All my life, I’ve thought of teaching as an act of translation. Whether in journalism, legal, medical, or museum work, teaching can take many forms, but all involve the process of taking complex subjects and breaking them down for others to more easily understand.
Additionally, I observed early in my career that the people who learn the most from timelines, exhibits, or books, are the people who write, research, and build them. My approach to teaching, no matter whether it is on a personal or an institutional level, is built on that belief.
In the museum field, where we everything we do is “for the public good,” we have to find ways to raise awareness, build skills, and understand our personal and institutional core purpose. A “core purpose” answers the question of why we do what we do. It identifies why we exist. It keeps us going when frustration and burnout take hold.
Doing talks in galleries, classrooms, dance halls, libraries, and bookstores is great fun. I enjoy meeting a panorama of interesting people. I am currently offering book talks on topics related to World War II and THE TAIL GUNNER’s backstory. Additionally, I provide workshops on writing, historical research, and caring for family collections.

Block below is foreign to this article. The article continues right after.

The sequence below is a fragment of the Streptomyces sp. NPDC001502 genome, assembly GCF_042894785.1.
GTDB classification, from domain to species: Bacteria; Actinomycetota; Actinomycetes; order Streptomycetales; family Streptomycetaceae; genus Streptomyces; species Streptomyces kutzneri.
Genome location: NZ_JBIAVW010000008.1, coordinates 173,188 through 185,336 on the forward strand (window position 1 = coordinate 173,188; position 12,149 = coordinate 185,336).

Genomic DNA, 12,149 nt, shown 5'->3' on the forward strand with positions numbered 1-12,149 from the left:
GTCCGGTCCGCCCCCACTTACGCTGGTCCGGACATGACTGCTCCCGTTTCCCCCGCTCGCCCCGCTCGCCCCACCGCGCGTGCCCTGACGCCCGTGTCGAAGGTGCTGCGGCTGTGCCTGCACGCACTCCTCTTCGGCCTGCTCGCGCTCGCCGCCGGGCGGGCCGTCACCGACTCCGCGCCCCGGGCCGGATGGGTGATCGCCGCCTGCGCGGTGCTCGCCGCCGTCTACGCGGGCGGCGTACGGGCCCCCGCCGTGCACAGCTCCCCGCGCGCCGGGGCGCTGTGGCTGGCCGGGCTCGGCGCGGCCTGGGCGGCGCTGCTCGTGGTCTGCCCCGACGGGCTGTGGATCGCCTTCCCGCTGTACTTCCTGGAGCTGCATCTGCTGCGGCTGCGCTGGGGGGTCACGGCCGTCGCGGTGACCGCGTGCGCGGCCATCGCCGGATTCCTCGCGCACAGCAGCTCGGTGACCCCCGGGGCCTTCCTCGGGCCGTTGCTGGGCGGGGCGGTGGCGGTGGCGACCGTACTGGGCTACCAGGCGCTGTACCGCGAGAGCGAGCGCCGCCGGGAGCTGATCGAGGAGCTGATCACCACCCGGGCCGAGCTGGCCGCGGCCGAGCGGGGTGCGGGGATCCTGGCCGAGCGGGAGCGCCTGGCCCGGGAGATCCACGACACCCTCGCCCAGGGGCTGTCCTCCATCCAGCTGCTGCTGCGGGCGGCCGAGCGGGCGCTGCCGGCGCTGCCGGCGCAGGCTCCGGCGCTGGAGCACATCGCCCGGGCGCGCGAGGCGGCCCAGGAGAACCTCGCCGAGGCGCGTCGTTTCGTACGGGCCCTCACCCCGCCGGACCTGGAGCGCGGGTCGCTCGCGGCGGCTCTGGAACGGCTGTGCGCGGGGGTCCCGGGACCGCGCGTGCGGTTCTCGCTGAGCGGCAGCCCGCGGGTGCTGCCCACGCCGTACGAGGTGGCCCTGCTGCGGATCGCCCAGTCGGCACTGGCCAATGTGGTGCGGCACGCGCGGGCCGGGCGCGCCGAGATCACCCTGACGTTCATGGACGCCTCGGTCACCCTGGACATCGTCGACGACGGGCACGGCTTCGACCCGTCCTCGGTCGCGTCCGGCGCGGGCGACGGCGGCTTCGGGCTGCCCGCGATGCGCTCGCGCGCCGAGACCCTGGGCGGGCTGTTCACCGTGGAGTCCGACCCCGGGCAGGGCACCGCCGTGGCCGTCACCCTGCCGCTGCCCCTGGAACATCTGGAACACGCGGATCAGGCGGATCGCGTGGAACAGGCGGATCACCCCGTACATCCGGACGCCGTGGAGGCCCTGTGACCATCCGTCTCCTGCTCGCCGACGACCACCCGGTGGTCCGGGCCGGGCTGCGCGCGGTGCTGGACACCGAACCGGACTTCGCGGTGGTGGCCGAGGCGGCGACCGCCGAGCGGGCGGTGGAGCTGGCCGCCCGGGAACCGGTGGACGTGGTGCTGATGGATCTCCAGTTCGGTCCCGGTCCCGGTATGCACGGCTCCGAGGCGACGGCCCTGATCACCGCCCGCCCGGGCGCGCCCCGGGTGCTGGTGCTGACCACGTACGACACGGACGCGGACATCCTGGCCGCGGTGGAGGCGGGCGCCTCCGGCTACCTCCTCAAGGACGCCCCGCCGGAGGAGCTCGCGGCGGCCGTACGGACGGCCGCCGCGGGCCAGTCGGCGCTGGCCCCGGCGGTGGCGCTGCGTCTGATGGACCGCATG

I’m happy to work with your organization to best fit a talk to your needs and interests.
For the last two years, I have taught Museum Studies and Cultural Arts Administration at University of Washington Tacoma. These classes form the foundation for the Museum Studies minor at the university and help students expand their knowledge of what kinds of museums exist and what forces are at play in the creation of nonprofit cultural organizations. The Lile Files site is our classroom reference and blog site.
I frequently give presentations at various museum conferences. I recently presented with a wonderful panel of museum professionals at the American Alliance of Museums conference, and presented a workshop for the National Association for Interpretation.